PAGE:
Letters to the Editor

8/7 Letters: Stop blaming mental illness, video games. I’m not buying it.

Not buying excuses

President Trump blamed mental illness and video games for the violence and mass shootings in El Paso and Dayton.

Mr. Trump, I have shocking news for you. Every country has mentality ill people, but not mass shootings.

Japanese play more video games, violent ones too, than we do. But they have no mass shootings.

Just maybe it is because, as some studies indicate, we have more guns than people in this country.

These tired old talking points don’t cut it.

If having more guns means more safety, then we should be the safest place on the planet. Instead, we lead the world in gun violence. I for one am not buying your excuses.

Jim Flynn, Knightdale

Don’t blame guns

When will the media, politicians looking for votes, and mourners figure out that the shooting violence all over America is the fault of deranged evil individuals who have not had a proper rearing.

They refuse to obey authority, and with limited life and work skills are looking to do something evil.

Hold parents accountable for these deranged individuals.

You are never going to stop the purchase of guns. Have you never heard of the black market or underground economy?

This tactic will not work for gun control.

People who bring candles and flowers to these shooting sites in memory of the deceased should donate that money to further better parenting or help pay for the medical needs of the mentally ill.

Mary Lou Smith, Raleigh

Weapons of war

I served four years in the U.S. Navy never having heard an AK-47.

Then a week ago, hotheads apparently brought their gun battle to my neighborhood. It became crystal clear hearing that cannon-like booming that these assault rifles are nothing less than weapons of war.

There is no justification for anyone outside of the military or law enforcement to possess assault weapons.

Can we get to the well-regulated part of our “well-regulated militia” now?

Mark Turner, Raleigh

Praying to the NRA

I would like to know the time commitment of N.C. senators when they experience their thoughts and prayers for victims of gun violence.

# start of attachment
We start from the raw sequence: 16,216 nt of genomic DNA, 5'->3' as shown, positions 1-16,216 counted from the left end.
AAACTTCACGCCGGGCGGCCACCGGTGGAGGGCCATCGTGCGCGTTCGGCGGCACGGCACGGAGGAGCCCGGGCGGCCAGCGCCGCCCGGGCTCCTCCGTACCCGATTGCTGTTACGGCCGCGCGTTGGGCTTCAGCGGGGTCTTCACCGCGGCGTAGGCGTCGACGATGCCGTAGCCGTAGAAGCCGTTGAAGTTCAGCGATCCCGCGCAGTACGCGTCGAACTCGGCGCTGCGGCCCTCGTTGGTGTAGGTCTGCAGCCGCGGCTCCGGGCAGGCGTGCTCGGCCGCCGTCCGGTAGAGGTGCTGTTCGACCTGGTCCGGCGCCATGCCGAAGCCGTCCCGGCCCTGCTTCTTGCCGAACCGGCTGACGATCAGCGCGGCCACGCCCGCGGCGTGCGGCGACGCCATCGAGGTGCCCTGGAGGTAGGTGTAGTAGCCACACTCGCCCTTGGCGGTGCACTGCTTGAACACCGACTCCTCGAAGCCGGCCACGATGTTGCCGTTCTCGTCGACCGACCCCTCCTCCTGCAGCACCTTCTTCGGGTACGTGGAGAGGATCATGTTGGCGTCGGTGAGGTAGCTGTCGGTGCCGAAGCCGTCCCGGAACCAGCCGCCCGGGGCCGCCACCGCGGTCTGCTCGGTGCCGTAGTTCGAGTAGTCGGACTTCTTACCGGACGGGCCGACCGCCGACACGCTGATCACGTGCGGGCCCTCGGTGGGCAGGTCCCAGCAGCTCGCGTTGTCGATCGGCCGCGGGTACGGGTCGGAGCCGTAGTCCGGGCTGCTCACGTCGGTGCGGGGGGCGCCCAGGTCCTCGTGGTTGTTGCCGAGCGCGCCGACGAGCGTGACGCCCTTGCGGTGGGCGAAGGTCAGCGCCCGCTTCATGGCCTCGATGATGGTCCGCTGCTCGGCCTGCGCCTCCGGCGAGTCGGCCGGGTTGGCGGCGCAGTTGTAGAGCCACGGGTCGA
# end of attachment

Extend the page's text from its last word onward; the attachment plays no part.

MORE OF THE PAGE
Does each victim get 5 minutes? Ten?

Do the senators continue to think and pray in coming years as the victims’ families suffer? Do they still pray for the Newtown and Parkland kids?

I believe their petitionary prayer is most often for the continuation of funding from the NRA, which thus far has spent $11.5 million to elect them.

Our senators are bought and sold by the gun lobby. A majority of Americans want common-sense gun reform. Let’s elect those who represent our beliefs, not the moneyed special interests of the NRA.

Dr. Mindy Oshrain, Durham

Cancer care bill

North Carolina lawmakers will soon vote on a bill that could be very dangerous for cancer patients and diminish access to lifesaving treatment and drugs.

The proposed legislation would expand the availability of Association Health Plans, which are exempt from many critical patient protections.

These protections are critical to ensure that those with pre-existing conditions have immediate and affordable access to the care they need.

As an oncologist who has been treating cancer patients for 37 years, I know all too well about the consequences of delayed diagnosis and treatment for blood cancer patients — often caused by health insurance issues.

Those delays can be fatal.

North Carolinians are counting on our lawmakers to do the right thing and stand up for patients who are already fighting for their lives.

Dr. Mark Yoffe, Raleigh

Anti-asylum bill

The Senate Judiciary Committee, of which Sen. Thom Tillis is a member, voted the Secure and Protect Act of 2019, out of committee last week, sending it to the full Senate for a vote.

Despite its name, this bill will create new barriers to asylum and codify into law the administration’s most harmful policies that punish asylum seekers at the U.S. border.

Even worse, it could have a significant negative impact on children, who would lose many of the legal protections they currently have, meant to protect them from prolonged detention and make sure they are treated like children rather than adults as they pursue their asylum claims in court.

Protecting children should be the primary focus of our elected officials, yet once again, we see legislation that targets children and turns its back on the most fundamental American values of family and safety.

I believe North Carolinians embrace family values and stand against inhumane treatment of children, and I urge our elected senators to do so as well.

Allison Mahaley, Hillsborough